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AIDS and Behavior

, Volume 23, Issue 4, pp 920–928 | Cite as

Late Presentation and Missed Opportunities for HIV Diagnosis in Guatemala

  • Johanna MeléndezEmail author
  • Samuel W. Reinhardt
  • Jane A. O’Halloran
  • Andrej SpecEmail author
  • Andrea Alonzo Cordon
  • William G. Powderly
  • Carlos Mejia Villatoro
Original Paper

Abstract

Early HIV diagnosis remains a challenge in many regions with delayed diagnosis resulting in increased morbidity and mortality. We conducted a retrospective cohort study of people living with HIV receiving outpatient care at a large tertiary referral center in Guatemala to describe the proportion of late presenters (LP) and missed opportunities for HIV diagnosis. Of 3686 patients, 2990 (81.1%) were LP who were more likely to be male (60.2% vs. 48.0%, p < 0.0001), heterosexual (88.0% vs. 78.0%, p < 0.0001) and rural dwellers (43.7% vs. 33.8%. p < 0.0001). The proportions of patients who presented late or with AIDS at diagnosis decreased over time. Only 665 patients (18.2%) sought care in the 2 years prior to HIV diagnosis. This study, the first of its kind in Central America to focus on late presenters and missed opportunities for HIV diagnosis, demonstrates extremely high rates of LP in Guatemala. Although in recent years rates of LP have improved somewhat, the need for screening outside of traditional healthcare settings is apparent.

Keywords

HIV Guatemala Diagnosis AIDS 

Resumen

El diagnóstico precoz del VIH sigue siendo un desafío en muchas regiones, y un diagnóstico tardío está relacionado con aumento de la morbi-mortalidad. Este estudio retrospectivo de una cohorte de personas viviendo con VIH en seguimiento en un centro atención terciaria en ciudad de Guatemala, describe la proporción de presentadores tardíos (PT) y las oportunidades perdidas para diagnosticarlas. De 3686 pacientes analizados, 2990 (81.1%) eran PT, los cuales eran con mayor frecuencia varones (60.2% vs. 48.0%, p < 0.0001), heterosexuales (88.0% vs. 78.0%, p < 0.0001) y habitantes de un área rural (43.7% vs. 33.8%. p < 0.0001). La proporción de PT disminuyó a lo largo del tiempo. Únicamente 665 pacientes (18.2%) buscaron atenciٕón médica en los dos años previos al diagnóstico del VIH. Este estudio, el primero en Centro América en enfocarse en presentadores tardios y oportunidades perdidas en el diagnostico del VIH, demuestra una tasa extremadamente alta de PT en Guatemala. A pesar de que en años recientes la tasa de PT ha mejorado, es evidente la necesidad de realizar tamizaje fuera del ambiente sanitario habitual.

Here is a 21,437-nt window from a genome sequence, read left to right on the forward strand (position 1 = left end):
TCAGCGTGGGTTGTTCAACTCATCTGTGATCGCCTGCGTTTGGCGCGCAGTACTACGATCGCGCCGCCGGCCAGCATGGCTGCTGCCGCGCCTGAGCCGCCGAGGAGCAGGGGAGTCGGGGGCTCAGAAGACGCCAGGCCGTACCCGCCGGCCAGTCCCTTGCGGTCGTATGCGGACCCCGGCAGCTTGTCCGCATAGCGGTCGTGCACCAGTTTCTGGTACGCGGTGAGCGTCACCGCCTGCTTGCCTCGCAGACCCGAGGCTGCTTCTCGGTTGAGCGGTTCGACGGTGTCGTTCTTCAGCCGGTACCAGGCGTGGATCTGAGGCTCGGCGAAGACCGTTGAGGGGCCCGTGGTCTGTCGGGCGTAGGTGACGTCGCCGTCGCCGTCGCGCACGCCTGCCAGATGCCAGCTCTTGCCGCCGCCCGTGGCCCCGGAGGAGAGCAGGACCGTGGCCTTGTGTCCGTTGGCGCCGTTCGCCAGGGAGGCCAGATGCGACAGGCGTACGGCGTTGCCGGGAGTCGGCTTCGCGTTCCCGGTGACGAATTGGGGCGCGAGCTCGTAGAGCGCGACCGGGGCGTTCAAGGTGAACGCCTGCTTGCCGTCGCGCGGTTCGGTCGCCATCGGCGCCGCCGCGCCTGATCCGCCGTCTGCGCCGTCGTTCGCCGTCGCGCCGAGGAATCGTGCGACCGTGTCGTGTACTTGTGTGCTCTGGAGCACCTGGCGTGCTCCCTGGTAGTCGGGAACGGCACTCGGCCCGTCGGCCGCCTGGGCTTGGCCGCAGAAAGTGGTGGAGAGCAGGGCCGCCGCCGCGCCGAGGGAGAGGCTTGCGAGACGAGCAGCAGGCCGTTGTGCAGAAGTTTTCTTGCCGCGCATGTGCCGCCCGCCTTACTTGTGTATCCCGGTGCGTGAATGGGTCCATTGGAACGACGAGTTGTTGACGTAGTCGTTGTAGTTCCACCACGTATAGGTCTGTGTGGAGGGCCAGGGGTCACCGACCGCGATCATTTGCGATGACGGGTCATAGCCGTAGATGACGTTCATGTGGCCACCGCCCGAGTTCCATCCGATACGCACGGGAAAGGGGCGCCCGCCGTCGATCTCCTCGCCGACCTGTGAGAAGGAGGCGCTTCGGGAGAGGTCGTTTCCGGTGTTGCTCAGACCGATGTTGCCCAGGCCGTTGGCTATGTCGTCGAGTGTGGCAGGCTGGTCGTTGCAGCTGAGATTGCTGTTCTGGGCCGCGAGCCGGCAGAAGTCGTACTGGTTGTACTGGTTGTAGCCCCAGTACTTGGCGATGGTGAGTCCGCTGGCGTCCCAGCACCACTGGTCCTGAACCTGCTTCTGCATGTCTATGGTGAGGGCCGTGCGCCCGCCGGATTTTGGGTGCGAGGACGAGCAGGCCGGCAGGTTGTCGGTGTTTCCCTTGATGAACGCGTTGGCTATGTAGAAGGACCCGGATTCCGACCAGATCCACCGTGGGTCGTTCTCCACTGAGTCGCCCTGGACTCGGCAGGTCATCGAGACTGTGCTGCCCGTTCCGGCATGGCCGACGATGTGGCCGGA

Notes

Funding

Research reported in this publication was supported by the Washington University Institute of Clinical and Translational Sciences grant UL1TR002345 from the National Center for Advancing Translational Sciences (NCATS) of the National Institutes of Health (NIH). The content is solely the responsibility of the authors and does not necessarily represent the official view of the NIH.

Compliance with Ethical Standards

Conflict of interest

WP has received research grants through his institution from Merck & Co. and has served on advisory board for Merck & Co. and Gilead Sciences. JM, SR, JOH, AS and AAC declare that they have no relevant conflict of interest.

Ethical Approval

All procedures performed in studies involving human participants were in accordance with the ethical standards of the institutional and/or national research committee and with the 1964 Helsinki declaration and its later amendments or comparable ethical standards.

Informed Consent

Informed consent was obtained from all individual participants included in the study.

Supplementary material

10461_2018_2331_MOESM1_ESM.docx (16 kb)
Supplementary material 1 (DOCX 15 kb)

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Copyright information

© Springer Science+Business Media, LLC, part of Springer Nature 2018

Authors and Affiliations

  • Johanna Meléndez
    • 1
    Email author
  • Samuel W. Reinhardt
    • 2
  • Jane A. O’Halloran
    • 3
  • Andrej Spec
    • 3
    Email author
  • Andrea Alonzo Cordon
    • 1
  • William G. Powderly
    • 3
  • Carlos Mejia Villatoro
    • 1
  1. 1.Department of Internal Medicine, Infectious Diseases ClinicRoosevelt HospitalGuatemala CityGuatemala
  2. 2.Department of MedicineWashington University School of MedicineSt. LouisUSA
  3. 3.Division of Infectious DiseasesWashington University School of MedicineSt. LouisUSA

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